Stefanie Powers is known for her long-running portrayal of Jennifer Hart in the 1980s television hit, Hart to Hart, but she’s also an accomplished singer and philanthropist. Between performances, she loves to decorate and relax at home and is working on making her houses more environmentally friendly.
An accessible kitchen should be individually tailored to your circumstances and should work within your home’s floor plan.
Counter configurations are based on room size and location of windows, doors, and passageways. Counters should allow for three activity (work) centers: (1) stove or cooktop, (2) refrigerator and freezer, and (3) sink and dishwasher. The distance between the centers should total from 12 to 26 feet.
The kitchen plan should provide appropriate countertop lengths next to work centers. Counter space is important for wheelchair users who must set items down each time they reposition themselves. As a general rule, counter arrangements should provide the following minimums:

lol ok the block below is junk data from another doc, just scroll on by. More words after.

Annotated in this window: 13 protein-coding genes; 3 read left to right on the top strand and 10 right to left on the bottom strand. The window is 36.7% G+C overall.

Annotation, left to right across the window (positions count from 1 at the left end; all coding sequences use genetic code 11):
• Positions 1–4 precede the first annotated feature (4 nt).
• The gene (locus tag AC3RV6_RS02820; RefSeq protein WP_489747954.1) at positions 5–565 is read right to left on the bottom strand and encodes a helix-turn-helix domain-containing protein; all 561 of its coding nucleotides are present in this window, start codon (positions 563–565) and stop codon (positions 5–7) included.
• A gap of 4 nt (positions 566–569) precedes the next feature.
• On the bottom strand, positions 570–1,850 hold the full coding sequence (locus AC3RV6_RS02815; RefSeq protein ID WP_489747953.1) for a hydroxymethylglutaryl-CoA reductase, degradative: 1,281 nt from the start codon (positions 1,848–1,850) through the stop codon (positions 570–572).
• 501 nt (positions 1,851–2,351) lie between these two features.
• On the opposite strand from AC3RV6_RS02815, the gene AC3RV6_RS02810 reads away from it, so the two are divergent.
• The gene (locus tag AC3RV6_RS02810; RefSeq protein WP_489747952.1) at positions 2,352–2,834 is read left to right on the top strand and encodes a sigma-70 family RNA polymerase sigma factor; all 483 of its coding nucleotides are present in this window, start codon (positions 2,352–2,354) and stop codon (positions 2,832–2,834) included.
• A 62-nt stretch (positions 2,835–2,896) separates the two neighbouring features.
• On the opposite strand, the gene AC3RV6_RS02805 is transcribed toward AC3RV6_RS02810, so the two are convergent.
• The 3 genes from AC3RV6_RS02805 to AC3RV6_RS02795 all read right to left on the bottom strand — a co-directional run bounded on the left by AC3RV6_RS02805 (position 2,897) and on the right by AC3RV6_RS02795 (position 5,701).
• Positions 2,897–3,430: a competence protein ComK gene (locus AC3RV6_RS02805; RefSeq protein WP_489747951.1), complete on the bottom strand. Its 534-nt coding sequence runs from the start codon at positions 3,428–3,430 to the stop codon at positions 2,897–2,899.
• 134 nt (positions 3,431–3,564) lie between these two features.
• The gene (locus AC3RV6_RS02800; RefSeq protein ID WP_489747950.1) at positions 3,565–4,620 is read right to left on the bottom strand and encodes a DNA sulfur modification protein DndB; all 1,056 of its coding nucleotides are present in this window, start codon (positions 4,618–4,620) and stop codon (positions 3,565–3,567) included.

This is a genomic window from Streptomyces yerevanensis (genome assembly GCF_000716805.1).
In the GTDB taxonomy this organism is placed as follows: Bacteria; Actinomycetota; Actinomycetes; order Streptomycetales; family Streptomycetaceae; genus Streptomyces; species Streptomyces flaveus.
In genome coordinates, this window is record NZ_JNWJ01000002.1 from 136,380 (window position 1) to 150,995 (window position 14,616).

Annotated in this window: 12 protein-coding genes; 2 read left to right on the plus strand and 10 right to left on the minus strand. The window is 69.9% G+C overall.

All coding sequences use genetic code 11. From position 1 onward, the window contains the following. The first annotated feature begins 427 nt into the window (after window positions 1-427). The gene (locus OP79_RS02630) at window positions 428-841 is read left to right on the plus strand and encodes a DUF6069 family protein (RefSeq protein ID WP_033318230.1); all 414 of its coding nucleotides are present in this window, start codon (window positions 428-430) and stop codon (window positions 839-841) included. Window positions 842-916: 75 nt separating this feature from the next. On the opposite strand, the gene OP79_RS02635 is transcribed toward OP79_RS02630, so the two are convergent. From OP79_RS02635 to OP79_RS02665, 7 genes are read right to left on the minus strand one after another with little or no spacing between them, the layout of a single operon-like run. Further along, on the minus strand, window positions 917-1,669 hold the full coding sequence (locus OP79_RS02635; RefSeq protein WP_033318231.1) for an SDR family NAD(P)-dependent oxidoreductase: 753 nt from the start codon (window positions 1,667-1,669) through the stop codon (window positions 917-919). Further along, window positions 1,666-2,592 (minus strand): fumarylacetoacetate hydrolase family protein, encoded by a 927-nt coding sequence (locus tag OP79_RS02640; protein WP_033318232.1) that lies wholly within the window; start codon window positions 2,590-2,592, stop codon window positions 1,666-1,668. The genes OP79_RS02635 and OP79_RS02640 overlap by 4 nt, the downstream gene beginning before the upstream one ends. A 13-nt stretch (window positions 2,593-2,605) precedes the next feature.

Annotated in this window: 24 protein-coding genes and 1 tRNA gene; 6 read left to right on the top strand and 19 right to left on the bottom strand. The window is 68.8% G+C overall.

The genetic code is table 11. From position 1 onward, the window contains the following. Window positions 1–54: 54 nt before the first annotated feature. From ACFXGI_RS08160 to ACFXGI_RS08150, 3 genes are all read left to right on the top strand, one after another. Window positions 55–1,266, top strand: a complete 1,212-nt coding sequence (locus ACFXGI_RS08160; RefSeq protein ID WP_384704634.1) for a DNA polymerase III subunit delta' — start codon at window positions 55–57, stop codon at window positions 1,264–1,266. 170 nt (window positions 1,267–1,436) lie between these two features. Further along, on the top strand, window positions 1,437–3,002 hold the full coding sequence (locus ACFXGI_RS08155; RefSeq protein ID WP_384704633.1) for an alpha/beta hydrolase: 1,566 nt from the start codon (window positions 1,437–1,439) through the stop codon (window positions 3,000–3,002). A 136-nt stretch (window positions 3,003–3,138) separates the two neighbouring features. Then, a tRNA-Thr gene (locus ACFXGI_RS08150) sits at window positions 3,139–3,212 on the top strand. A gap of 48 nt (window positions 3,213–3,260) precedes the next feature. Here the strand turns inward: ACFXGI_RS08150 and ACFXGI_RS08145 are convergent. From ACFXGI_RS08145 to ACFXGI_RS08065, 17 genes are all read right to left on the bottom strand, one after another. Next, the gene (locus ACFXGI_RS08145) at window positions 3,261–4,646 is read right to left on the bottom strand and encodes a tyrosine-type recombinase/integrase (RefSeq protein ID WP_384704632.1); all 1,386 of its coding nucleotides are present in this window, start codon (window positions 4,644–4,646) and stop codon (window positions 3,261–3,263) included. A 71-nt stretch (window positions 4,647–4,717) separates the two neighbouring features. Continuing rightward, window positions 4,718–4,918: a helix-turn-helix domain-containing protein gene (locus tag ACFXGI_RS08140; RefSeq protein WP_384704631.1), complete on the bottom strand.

- Refrigerators should be located next an 18-inch counter
- Sinks should have a 24-inch counter on both sides
- Stoves or cooktops should have a 24-inch counter on both sides
Countertop height should be considered since you are designing for a wheelchair user as well as ambulatory family members. Standard counter heights in the United States is 36 inches. This height is functional for standing adults to perform most kitchen task. Countertops designed for wheelchair users are typically 34 inches high. To meet both users’ needs, one option is to provide lowered countertop sections at certain locations, such as the sink. Different levels in counter heights result in “stepped” counters that complicate workflow and cleaning, so consolidate lowered sections whenever possible.
Copyright Paralyzed Veterans of America
For more in-depth information on making your home accessible, follow this link to purchase the PVA’s second edition of Accessible Home Design: Architectural Solutions for the Wheelchair User or buy it directly from Amazon.